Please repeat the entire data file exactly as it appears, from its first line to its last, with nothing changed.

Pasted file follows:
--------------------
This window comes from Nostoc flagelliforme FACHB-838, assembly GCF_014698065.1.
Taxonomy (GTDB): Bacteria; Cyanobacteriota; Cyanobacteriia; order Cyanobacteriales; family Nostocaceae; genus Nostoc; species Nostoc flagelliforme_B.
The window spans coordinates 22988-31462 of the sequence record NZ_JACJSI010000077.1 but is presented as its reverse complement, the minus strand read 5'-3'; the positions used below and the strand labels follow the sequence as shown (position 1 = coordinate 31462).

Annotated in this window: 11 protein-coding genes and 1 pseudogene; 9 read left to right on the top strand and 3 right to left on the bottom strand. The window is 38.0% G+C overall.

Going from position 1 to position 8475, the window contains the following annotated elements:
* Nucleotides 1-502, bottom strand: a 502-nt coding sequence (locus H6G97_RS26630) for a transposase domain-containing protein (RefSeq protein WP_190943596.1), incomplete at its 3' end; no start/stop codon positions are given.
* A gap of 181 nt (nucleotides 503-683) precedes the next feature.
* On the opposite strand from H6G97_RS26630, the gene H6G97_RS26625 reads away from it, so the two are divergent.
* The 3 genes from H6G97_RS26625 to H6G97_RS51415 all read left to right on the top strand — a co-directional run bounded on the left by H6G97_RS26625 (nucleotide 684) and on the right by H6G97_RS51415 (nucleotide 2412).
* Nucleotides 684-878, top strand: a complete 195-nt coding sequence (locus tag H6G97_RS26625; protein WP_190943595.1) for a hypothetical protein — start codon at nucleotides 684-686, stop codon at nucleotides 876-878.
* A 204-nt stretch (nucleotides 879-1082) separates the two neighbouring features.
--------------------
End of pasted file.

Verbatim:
This window comes from Nostoc flagelliforme FACHB-838, assembly GCF_014698065.1.
Taxonomy (GTDB): Bacteria; Cyanobacteriota; Cyanobacteriia; order Cyanobacteriales; family Nostocaceae; genus Nostoc; species Nostoc flagelliforme_B.
The window spans coordinates 22988-31462 of the sequence record NZ_JACJSI010000077.1 but is presented as its reverse complement, the minus strand read 5'-3'; the positions used below and the strand labels follow the sequence as shown (position 1 = coordinate 31462).

Annotated in this window: 11 protein-coding genes and 1 pseudogene; 9 read left to right on the top strand and 3 right to left on the bottom strand. The window is 38.0% G+C overall.

Going from position 1 to position 8475, the window contains the following annotated elements:
* Nucleotides 1-502, bottom strand: a 502-nt coding sequence (locus H6G97_RS26630) for a transposase domain-containing protein (RefSeq protein WP_190943596.1), incomplete at its 3' end; no start/stop codon positions are given.
* A gap of 181 nt (nucleotides 503-683) precedes the next feature.
* On the opposite strand from H6G97_RS26630, the gene H6G97_RS26625 reads away from it, so the two are divergent.
* The 3 genes from H6G97_RS26625 to H6G97_RS51415 all read left to right on the top strand — a co-directional run bounded on the left by H6G97_RS26625 (nucleotide 684) and on the right by H6G97_RS51415 (nucleotide 2412).
* Nucleotides 684-878, top strand: a complete 195-nt coding sequence (locus tag H6G97_RS26625; protein WP_190943595.1) for a hypothetical protein — start codon at nucleotides 684-686, stop codon at nucleotides 876-878.
* A 204-nt stretch (nucleotides 879-1082) separates the two neighbouring features.